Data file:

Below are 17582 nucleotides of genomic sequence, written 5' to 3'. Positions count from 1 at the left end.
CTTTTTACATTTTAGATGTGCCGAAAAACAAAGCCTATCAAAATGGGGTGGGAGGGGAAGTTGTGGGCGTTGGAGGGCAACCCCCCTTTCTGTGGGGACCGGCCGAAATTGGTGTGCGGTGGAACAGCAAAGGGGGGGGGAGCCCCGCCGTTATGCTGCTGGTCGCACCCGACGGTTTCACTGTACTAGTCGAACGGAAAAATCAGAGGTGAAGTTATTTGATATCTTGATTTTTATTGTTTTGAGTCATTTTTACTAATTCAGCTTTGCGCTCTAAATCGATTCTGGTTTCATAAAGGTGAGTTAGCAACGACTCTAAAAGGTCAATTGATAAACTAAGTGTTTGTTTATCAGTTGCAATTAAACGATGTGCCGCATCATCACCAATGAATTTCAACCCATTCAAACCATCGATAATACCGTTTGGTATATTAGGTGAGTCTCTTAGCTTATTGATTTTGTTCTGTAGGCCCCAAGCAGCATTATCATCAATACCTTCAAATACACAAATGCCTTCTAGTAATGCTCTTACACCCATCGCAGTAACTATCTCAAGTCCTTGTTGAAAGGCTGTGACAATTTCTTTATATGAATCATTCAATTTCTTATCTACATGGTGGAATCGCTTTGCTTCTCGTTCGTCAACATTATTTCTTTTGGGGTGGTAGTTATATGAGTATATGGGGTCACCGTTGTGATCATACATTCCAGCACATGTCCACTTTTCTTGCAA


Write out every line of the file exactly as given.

Below are 17582 nucleotides of genomic sequence, written 5' to 3'. Positions count from 1 at the left end.
CTTTTTACATTTTAGATGTGCCGAAAAACAAAGCCTATCAAAATGGGGTGGGAGGGGAAGTTGTGGGCGTTGGAGGGCAACCCCCCTTTCTGTGGGGACCGGCCGAAATTGGTGTGCGGTGGAACAGCAAAGGGGGGGGGAGCCCCGCCGTTATGCTGCTGGTCGCACCCGACGGTTTCACTGTACTAGTCGAACGGAAAAATCAGAGGTGAAGTTATTTGATATCTTGATTTTTATTGTTTTGAGTCATTTTTACTAATTCAGCTTTGCGCTCTAAATCGATTCTGGTTTCATAAAGGTGAGTTAGCAACGACTCTAAAAGGTCAATTGATAAACTAAGTGTTTGTTTATCAGTTGCAATTAAACGATGTGCCGCATCATCACCAATGAATTTCAACCCATTCAAACCATCGATAATACCGTTTGGTATATTAGGTGAGTCTCTTAGCTTATTGATTTTGTTCTGTAGGCCCCAAGCAGCATTATCATCAATACCTTCAAATACACAAATGCCTTCTAGTAATGCTCTTACACCCATCGCAGTAACTATCTCAAGTCCTTGTTGAAAGGCTGTGACAATTTCTTTATATGAATCATTCAATTTCTTATCTACATGGTGGAATCGCTTTGCTTCTCGTTCGTCAACATTATTTCTTTTGGGGTGGTAGTTATATGAGTATATGGGGTCACCGTTGTGATCATACATTCCAGCACATGTCCACTTTTCTTGCAA